Jim Citrin, Leadership by Example; Talent is Overrated
Jim Citrin, Leadership by Example
Talent is Overrated
by Jim Citrin
Posted on Friday, November 21, 2008, 12:00AM
If you listened to the mellifluous President-Elect Obama deliver his acceptance speech at Grant Park on November 4th, you wouldn’t be alone in thinking that his oratorical gift was naturally endowed. So too with Tiger Woods, who famously has been honing his apparently innate gift for golf since he outputted Bob Hope on the Mike Douglas Show at age two. Similarly, in describing his investment prowess Warren Buffett has oft been quoted as saying that he “was born to allocate capital.”
We all believe that the world’s best performers are different than us. And that perhaps unfortunately is true. However, you might be surprised at exactly how they are different and what truly accounts for their success. Conventional wisdom would explain that the super-human performers came into the world with a gift for doing exactly what they ended up doing and that they had the good fortune to discover their gift early in life. But as Geoff Colvin, Senior Editor at Large with Fortune Magazine puts forth in his ground-breaking new book, Talent is Overrated, it turns out that “great performance is in our hands far more than most of us ever suspected.”
In my mind, Talent is Overrated has the three key elements that make a business book great: 1) It poses one important and specific question, 2) The question is answered authoritatively, with both facts and compelling examples and 3) The answer is counterintuitive. Put any of the best business books through this sieve — Good to Great, In Search of Excellence, The 7 Habits of Highly Effective People, and The Tipping Point — and they will pass this tripartite test.
Summary of the Book’s Key Points:
Contrary to popular belief, what makes certain people great is not inborn talent. Rather, it is something called “deliberate practice,” a sustained, often life-long, period of purposeful effort designed to improve performance in a specific domain. This turns out to be just as true in business as it is in sports, music, medicine, chess, science, and mathematics.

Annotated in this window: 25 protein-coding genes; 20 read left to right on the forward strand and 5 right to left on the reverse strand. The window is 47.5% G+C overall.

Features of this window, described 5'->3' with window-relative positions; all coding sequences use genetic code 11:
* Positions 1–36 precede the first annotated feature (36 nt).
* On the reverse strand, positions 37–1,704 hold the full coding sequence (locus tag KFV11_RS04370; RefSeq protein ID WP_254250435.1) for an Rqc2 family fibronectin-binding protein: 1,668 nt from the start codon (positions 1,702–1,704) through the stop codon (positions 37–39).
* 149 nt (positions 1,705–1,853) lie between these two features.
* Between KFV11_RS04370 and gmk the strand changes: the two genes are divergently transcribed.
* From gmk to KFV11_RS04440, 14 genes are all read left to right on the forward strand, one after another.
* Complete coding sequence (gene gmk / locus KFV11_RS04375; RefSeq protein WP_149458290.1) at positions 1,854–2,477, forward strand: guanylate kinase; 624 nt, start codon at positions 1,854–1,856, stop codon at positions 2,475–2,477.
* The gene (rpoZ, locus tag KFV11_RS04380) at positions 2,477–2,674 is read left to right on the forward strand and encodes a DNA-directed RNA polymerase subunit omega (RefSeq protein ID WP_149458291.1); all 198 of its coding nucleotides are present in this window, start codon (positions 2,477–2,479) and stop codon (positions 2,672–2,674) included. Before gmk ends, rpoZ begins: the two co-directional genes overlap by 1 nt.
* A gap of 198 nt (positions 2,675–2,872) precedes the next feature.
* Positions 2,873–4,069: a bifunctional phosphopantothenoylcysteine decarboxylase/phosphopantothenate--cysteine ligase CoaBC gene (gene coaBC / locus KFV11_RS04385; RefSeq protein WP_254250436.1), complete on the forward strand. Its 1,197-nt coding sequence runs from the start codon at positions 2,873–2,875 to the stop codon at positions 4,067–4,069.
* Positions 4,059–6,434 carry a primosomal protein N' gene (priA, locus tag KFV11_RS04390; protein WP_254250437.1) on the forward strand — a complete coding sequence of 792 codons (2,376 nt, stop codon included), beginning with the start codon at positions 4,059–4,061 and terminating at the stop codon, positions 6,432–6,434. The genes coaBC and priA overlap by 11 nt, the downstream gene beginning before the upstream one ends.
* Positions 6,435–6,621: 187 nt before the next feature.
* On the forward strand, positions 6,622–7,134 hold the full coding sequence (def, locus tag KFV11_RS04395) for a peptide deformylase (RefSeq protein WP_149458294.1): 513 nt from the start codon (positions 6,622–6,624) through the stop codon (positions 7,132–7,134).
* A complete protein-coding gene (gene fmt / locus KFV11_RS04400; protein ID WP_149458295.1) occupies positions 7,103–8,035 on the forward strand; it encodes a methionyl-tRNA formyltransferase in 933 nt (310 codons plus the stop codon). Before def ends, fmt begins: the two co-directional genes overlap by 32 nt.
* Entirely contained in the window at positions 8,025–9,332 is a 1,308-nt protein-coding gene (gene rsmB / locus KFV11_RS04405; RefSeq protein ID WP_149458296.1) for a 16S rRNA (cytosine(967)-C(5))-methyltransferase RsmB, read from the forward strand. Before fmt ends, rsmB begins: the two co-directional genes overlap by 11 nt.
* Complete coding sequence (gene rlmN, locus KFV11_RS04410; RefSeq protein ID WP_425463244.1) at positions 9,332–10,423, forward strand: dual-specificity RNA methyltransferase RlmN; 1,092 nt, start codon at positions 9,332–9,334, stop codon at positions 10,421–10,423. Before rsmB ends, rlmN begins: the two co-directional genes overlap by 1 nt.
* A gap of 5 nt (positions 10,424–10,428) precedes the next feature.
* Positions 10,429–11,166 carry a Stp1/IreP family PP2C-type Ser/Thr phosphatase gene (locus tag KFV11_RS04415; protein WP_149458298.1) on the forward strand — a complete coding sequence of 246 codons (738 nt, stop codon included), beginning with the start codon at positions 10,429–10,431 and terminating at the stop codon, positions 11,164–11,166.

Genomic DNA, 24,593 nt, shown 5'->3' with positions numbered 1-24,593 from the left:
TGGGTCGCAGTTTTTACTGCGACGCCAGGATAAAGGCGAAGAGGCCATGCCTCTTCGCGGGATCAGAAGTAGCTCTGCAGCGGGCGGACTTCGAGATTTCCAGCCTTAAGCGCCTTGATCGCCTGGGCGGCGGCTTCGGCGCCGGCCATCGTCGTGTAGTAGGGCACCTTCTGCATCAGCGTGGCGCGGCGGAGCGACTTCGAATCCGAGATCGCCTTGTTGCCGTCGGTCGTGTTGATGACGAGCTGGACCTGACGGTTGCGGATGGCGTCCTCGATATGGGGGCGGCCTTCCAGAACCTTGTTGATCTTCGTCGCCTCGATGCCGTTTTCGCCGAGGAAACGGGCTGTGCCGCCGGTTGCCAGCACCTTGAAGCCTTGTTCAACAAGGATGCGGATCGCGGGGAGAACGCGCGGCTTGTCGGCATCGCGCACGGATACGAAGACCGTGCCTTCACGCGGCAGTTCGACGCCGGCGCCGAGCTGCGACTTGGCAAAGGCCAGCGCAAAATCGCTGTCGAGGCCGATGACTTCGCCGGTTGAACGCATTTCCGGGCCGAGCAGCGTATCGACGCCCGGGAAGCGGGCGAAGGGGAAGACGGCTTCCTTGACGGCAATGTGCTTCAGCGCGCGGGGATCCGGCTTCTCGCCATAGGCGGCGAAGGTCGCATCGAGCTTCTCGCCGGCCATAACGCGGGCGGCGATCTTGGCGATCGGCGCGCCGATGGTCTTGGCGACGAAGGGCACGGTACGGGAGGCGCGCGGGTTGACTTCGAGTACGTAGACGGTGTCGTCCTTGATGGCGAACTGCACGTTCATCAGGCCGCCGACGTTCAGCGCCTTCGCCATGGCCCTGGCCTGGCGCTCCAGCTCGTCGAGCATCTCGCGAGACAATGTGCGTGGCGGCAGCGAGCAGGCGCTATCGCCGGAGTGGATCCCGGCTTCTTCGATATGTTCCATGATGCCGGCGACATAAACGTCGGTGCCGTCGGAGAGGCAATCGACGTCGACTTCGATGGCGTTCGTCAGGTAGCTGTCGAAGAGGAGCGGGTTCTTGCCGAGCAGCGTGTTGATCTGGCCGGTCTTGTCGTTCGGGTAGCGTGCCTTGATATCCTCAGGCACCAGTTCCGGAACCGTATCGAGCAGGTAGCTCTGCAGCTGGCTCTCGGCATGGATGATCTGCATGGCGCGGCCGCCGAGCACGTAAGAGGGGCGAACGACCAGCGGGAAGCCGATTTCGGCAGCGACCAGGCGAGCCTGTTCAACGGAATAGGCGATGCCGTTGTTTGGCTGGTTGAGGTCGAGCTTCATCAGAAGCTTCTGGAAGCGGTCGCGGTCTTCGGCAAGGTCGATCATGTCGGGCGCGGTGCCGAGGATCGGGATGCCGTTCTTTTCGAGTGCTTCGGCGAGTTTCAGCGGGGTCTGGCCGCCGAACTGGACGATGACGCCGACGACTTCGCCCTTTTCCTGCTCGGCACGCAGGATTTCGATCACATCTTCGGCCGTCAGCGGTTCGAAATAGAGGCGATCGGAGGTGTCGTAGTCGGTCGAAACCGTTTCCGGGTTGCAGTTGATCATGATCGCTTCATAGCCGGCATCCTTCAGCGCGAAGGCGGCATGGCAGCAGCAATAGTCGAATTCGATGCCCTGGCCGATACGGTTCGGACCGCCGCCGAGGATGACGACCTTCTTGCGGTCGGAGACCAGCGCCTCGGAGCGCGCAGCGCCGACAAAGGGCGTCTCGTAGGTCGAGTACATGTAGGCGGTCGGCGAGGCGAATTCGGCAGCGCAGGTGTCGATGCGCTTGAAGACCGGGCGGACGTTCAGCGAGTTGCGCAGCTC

Deliberate practice is characterized by several elements: It is an activity designed specifically to improve performance, often with a teacher’s help; it can be repeated a lot; feedback on results is continuously available; and it’s highly demanding mentally. It is far different than the general notion of “practice makes perfect.” Instead of repeating a task over and over again in your comfort zone, deliberate practice requires that you identify certain sharply defined elements of performance that need to be advanced and then work intently on them.
Once a highly specific capability is improved, whether it’s mastering a passage from a demanding music composition, delivering an investment recommendation in a staff meeting, or answering a key question in a job interview, then it’s on to the next step. Top performers get the help of coaches or mentors to select and design the best practice activity, repeat them to a stultifying degree, adjust their techniques based on objective feedback, and concentrate so intensely on their efforts that it strains their mental abilities.
If you are motivated to achieve, the fact that deliberate practice is extremely difficult is actually good news. Why? Most people don’t do it or stick with it, so your commitment to do so will distinguish you. What makes deliberate practice so powerful is that it pushes you beyond what you can currently do and enables you perceive more, to know more, and to remember more than most other people.
Excellent performers perceive more by developing better and faster understanding of what they see. This is evidenced by the best typists seeing more words on a page than others and expert radiologists detecting subtle but life-threatening issues from x-ray readings that elude medical residents. Highly trained pilots are twice as good as new pilots at sorting through the cacophony of air traffic control; and in business and finance, the best performers understand the significance of particular information and data that average performers don’t even notice.
Great performers in every realm also recall more. Jack Nicklaus could reportedly remember every shot he had hit in every tournament. The best direct marketers remember the results of every campaign and which specific variables caused the largest movements in response rates.